October Procedure of the Month: Your Breast, Your Body
Posted September 25, 2019
Your Breasts, Your Body
Self-breast exams are important and should be done on a consistent, regular, routine basis. This will allow you to know how your breasts feel and will allow you to recognize any changes should they occur. Normal breast tissue can feel slightly lumpy and can vary in consistency or thickness with each woman. Depending upon a woman’s menstrual cycle, or at different times in their life, the texture and density of the breast may even feel different. It is important to become familiar with the normal anatomy and feel of your breast. During your yearly exam, it can increase your confidence to speak with your physician so they can instruct you on the correct way to perform a self-breast exam. Understanding your breasts will help to distinguish if something should appear suspicious rather than healthy breast tissue.
It is normal to have a slight difference in the size and shape of the breasts as well as in the nipples. Heredity, weight, and ligaments play a role in the size and shape associated with the breast. Breasts may feel firm and retain their shape if the ligaments are strong or they may feel heavy, soft and weighted if the breast is high in fatty tissue. The nipple size and shape may vary but should be generally the same unless the breast size is much different. The areola can range in color and size as well but should be symmetrical. Breast size can increase or decrease based on our weight and lifestyle. Their shape and texture can also be affected so understanding your “normal” breast is important.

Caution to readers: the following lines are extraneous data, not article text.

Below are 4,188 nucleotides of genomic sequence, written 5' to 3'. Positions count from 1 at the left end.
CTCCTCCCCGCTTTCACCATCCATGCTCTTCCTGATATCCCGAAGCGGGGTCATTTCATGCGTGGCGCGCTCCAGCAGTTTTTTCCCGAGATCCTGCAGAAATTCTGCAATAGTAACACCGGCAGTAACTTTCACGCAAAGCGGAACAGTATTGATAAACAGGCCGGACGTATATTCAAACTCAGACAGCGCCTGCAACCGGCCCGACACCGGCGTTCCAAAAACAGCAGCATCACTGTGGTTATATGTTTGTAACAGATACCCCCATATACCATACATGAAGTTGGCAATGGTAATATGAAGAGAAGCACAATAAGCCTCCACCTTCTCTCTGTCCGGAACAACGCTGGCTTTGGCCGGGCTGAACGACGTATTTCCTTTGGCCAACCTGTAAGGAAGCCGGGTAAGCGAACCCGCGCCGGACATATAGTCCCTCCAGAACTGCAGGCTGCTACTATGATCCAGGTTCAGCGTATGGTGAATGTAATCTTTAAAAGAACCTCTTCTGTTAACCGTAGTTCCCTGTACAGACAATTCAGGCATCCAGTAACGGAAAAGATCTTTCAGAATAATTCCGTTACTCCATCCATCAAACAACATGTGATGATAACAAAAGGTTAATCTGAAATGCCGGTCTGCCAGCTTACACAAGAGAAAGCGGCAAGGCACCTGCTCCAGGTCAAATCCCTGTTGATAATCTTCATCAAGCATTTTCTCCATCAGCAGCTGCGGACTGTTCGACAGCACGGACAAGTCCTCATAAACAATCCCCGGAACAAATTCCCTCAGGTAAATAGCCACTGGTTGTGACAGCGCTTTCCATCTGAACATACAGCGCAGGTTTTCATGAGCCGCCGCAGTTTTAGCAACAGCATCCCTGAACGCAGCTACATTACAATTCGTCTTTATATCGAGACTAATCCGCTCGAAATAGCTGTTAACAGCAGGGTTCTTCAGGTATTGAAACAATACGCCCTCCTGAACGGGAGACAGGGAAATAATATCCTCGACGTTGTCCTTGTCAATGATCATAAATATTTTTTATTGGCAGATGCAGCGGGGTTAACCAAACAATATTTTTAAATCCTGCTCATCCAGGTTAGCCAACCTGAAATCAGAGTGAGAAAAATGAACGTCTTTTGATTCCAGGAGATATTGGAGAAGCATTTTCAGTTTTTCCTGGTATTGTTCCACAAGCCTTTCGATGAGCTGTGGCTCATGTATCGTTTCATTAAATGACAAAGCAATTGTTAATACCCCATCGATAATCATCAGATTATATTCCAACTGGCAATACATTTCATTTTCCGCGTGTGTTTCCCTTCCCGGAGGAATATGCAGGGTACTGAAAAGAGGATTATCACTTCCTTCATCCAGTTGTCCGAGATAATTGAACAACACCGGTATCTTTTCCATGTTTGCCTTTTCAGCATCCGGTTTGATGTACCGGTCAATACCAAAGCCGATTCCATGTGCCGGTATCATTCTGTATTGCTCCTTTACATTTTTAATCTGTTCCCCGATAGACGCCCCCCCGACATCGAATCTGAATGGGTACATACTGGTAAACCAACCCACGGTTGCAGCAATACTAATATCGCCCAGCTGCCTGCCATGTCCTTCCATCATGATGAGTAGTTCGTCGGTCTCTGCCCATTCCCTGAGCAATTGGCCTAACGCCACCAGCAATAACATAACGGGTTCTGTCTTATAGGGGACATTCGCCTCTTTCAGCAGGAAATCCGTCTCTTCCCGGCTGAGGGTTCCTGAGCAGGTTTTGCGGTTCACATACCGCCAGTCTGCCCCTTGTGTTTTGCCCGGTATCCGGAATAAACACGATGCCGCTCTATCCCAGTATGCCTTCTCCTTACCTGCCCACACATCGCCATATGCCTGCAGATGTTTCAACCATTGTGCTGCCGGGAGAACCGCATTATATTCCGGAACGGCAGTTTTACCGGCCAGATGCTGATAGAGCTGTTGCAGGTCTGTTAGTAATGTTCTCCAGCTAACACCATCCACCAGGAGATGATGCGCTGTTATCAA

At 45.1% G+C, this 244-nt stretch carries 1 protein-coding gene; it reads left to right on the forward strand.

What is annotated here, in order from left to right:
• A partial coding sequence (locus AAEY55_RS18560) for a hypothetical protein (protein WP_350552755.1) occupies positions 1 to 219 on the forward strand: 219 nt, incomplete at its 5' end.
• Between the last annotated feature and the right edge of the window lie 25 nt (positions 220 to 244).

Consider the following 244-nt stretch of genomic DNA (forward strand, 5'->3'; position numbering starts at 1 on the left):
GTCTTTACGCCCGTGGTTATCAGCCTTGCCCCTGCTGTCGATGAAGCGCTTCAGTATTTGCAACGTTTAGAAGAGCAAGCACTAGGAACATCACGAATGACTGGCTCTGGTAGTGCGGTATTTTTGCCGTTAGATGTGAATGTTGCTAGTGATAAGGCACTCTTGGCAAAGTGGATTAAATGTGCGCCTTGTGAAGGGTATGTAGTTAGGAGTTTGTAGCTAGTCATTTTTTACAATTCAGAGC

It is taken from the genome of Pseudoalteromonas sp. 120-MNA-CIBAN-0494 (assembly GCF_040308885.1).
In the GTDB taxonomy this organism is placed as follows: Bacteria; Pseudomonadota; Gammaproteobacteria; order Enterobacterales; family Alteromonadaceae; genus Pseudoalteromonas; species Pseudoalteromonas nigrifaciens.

Your breasts can change throughout your life beginning with puberty or the onset of menstruation. Female hormones will continue to produce normal changes in breast tissue throughout a woman’s life. Changes that can occur and may be noted include swelling, tenderness, and lumpy or bumpy depending on hormones. Pregnancy can also affect the breast as they become tender and swollen. Menopause can decrease the size and change the feel of the breast as ligaments weaken and hormones decrease.
Any normal changes that occur typically affect both breasts at the same time so, if a change is noted to one breast and not the other, it should be examined by your doctor. Changes to both breasts that appear upon self-exam should be noted and addressed with your physician for possible follow up. Mammograms should be done on a regular basis and followed up with your gynecologist as needed.